I love receiving stuff in the post. Most of the time this is instigated by myself and is rarely a surprise, yet there’s something exciting about a purchase arriving that you’ve forgotten about for a few days. I’m a massive fan of Asian fashion (I went to Hong Kong a few years ago and brought back 16kg worth of stuff, luckily wasn’t charged for going overweight) and while in Paris, I spied the perfect book showing off a wealth of Eastern inspiration and innovation; then I found it cheaper online. Young Asian Fashion Designers documents some up and coming innovators in the fashion world, some of whom we’re beginning to hear of now, such as Everlasting Sprout and Disaya, so it’s great to see some of their earlier collections and humble beginnings. This book was published last year, but it’s a great reference point for finding new designers as it sums up their design ethos. I’ve decided to single out out a few I hadn’t previously heard of, and will definitely look out for again.
Gail Sorronda hails from Brisbane Australia and creates structured pieces using a variety of techniques, which always compliment the feminine sillhouette. The colours are neutral, yet these pieces would never fail to stand out.
Auckland designer Jaeha creates voluminous designs using draping and all kinds of other trickery, and appears to create clothes the wearer can play with and adjust. After looking at this website, the price points are vaguely within reach and although he does create statement pieces like the one above, there’s also a lot of accessible fashion in his collection.
I’m a sucker for a quirky pair of leggings, these scalloped creations by Qiu Hao are definitely a fave. He has also used some inventive pattern cutting to produce his take on the traditional, such as gorgous looking blouse that appears to be made of petal shaped pieces. His website seems to be down, but the book contains more intriguing imagery.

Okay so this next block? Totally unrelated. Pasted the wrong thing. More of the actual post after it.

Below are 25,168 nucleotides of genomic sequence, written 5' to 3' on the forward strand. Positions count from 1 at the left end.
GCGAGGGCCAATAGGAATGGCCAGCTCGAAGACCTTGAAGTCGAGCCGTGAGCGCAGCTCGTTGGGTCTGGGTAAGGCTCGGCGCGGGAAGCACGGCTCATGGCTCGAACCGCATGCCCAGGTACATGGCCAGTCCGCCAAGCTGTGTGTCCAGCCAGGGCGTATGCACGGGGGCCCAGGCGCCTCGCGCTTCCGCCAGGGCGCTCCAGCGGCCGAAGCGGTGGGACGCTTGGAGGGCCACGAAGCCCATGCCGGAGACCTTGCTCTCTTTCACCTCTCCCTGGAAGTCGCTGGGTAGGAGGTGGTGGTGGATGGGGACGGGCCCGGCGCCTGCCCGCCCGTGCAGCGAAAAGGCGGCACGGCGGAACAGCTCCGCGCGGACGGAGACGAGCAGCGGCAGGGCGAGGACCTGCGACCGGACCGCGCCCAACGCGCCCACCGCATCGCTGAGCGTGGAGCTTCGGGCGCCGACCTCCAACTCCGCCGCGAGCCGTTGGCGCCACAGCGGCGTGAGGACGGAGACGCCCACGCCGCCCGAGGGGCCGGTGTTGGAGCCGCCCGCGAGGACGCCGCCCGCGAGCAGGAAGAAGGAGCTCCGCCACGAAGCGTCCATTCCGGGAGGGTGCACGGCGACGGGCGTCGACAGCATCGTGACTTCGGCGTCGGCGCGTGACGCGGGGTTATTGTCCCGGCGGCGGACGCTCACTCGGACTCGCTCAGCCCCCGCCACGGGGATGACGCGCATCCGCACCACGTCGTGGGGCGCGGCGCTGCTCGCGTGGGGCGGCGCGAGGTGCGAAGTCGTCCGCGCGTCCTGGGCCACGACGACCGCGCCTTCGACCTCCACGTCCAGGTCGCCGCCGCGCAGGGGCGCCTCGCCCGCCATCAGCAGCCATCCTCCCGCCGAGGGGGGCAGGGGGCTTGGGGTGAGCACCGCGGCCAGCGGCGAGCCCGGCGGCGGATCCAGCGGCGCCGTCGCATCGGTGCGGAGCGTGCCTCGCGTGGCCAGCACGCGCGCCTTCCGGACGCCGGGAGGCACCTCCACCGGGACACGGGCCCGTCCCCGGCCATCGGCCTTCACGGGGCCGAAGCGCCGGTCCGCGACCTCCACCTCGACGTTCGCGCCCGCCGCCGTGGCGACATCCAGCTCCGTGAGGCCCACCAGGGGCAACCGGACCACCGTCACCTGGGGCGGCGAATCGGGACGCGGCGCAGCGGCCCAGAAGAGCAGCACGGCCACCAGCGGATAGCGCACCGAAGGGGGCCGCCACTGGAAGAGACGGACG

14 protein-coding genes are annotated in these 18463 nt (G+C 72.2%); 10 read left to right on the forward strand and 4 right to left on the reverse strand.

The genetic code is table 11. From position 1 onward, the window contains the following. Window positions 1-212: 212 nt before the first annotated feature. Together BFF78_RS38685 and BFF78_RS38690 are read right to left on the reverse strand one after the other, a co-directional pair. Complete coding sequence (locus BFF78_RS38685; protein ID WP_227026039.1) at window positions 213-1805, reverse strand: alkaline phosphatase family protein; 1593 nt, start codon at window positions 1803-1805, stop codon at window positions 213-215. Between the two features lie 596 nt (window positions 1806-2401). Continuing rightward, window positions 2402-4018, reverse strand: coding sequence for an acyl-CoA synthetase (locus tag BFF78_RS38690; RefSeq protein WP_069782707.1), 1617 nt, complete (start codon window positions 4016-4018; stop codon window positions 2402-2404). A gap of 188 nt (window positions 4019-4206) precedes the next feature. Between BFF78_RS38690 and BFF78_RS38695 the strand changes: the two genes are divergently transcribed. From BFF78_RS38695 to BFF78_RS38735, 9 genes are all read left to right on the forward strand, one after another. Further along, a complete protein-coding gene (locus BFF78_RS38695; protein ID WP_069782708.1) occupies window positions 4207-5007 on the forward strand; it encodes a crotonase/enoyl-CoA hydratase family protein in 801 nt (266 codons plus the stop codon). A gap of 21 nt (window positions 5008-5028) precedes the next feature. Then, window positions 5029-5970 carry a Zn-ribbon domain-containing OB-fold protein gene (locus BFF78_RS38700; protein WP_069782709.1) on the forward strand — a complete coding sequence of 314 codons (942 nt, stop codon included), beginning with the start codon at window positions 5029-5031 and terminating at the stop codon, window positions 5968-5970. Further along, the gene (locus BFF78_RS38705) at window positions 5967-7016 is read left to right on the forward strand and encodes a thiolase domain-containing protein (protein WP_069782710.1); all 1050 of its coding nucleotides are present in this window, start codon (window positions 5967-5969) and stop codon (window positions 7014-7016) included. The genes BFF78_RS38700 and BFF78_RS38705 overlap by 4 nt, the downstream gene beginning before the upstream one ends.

I loved the layering of this Joseph Li piece, and this tends to be a main feature of his collections, combining and contrasting different materials with each other. There are some really nice colour blocked dresses in the book, reminding me of period costume, and giving me yet more DIY inspiration.
Realistic Situation aims to create new sillhouettes, and I really liked the unusual jacket on the right, with it’s curved aysemmetry. They also like to play with clashing prints, which adds to the variety of their work.
LifewithBird was probably my favourite collection, with many looks I would wear in a heartbeat. It came out two summers ago, yet still looks relevant and it probably helps that the designers were previously stylists, as the pieces look cohesive and work so well together. Their website suggests they are still going strong, and it looks like they’ve inspired some high street fashion, as the leggings on the right look remarkably similar to the Topshop leggings I bought last month. Slightly cheeky, though they seemed to have moved on with even stronger 2009 collections. Add Australia to my list of fashion destinations to visit.
Another thing I received in the post was a nice ASOS package, containing their take on the Chanel two-tone tights. At £10 and sans Chanel logo, they are a few hundred quid cheaper than the original and perhaps I won’t cry as much if they get a ladder. I also bought a grey New Look leotard, unfourtunately not from the web (though I did save 20% using a coupon making this baby £4.80) to complete the look. It’s quite decent for that price, as it handily contains press studs at the *ahem* crotch area, so you can actually go to the toilet without having to totally disrobe. American Apparel and Topshop take note.